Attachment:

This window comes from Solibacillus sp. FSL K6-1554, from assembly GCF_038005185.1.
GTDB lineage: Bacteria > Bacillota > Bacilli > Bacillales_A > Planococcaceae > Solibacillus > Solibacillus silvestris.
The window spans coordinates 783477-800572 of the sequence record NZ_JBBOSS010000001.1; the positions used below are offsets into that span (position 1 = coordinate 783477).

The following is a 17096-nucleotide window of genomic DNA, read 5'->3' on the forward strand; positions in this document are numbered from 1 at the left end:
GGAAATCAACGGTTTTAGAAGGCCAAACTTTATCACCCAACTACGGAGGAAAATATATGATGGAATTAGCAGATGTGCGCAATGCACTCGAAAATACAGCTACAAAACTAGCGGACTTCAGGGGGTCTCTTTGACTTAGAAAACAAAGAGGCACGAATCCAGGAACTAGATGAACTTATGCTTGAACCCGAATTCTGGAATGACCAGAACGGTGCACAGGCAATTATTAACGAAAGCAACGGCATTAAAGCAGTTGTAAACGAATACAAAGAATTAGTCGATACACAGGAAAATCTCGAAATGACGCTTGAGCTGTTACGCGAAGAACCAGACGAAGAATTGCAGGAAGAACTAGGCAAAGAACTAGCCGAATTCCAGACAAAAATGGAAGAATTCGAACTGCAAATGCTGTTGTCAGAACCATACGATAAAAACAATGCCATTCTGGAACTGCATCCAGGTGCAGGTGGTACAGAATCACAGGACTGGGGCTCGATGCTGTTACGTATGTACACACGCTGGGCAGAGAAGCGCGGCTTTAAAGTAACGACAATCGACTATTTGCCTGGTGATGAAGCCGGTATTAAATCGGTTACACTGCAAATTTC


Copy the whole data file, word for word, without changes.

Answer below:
This window comes from Solibacillus sp. FSL K6-1554, from assembly GCF_038005185.1.
GTDB lineage: Bacteria > Bacillota > Bacilli > Bacillales_A > Planococcaceae > Solibacillus > Solibacillus silvestris.
The window spans coordinates 783477-800572 of the sequence record NZ_JBBOSS010000001.1; the positions used below are offsets into that span (position 1 = coordinate 783477).

The following is a 17096-nucleotide window of genomic DNA, read 5'->3' on the forward strand; positions in this document are numbered from 1 at the left end:
GGAAATCAACGGTTTTAGAAGGCCAAACTTTATCACCCAACTACGGAGGAAAATATATGATGGAATTAGCAGATGTGCGCAATGCACTCGAAAATACAGCTACAAAACTAGCGGACTTCAGGGGGTCTCTTTGACTTAGAAAACAAAGAGGCACGAATCCAGGAACTAGATGAACTTATGCTTGAACCCGAATTCTGGAATGACCAGAACGGTGCACAGGCAATTATTAACGAAAGCAACGGCATTAAAGCAGTTGTAAACGAATACAAAGAATTAGTCGATACACAGGAAAATCTCGAAATGACGCTTGAGCTGTTACGCGAAGAACCAGACGAAGAATTGCAGGAAGAACTAGGCAAAGAACTAGCCGAATTCCAGACAAAAATGGAAGAATTCGAACTGCAAATGCTGTTGTCAGAACCATACGATAAAAACAATGCCATTCTGGAACTGCATCCAGGTGCAGGTGGTACAGAATCACAGGACTGGGGCTCGATGCTGTTACGTATGTACACACGCTGGGCAGAGAAGCGCGGCTTTAAAGTAACGACAATCGACTATTTGCCTGGTGATGAAGCCGGTATTAAATCGGTTACACTGCAAATTTC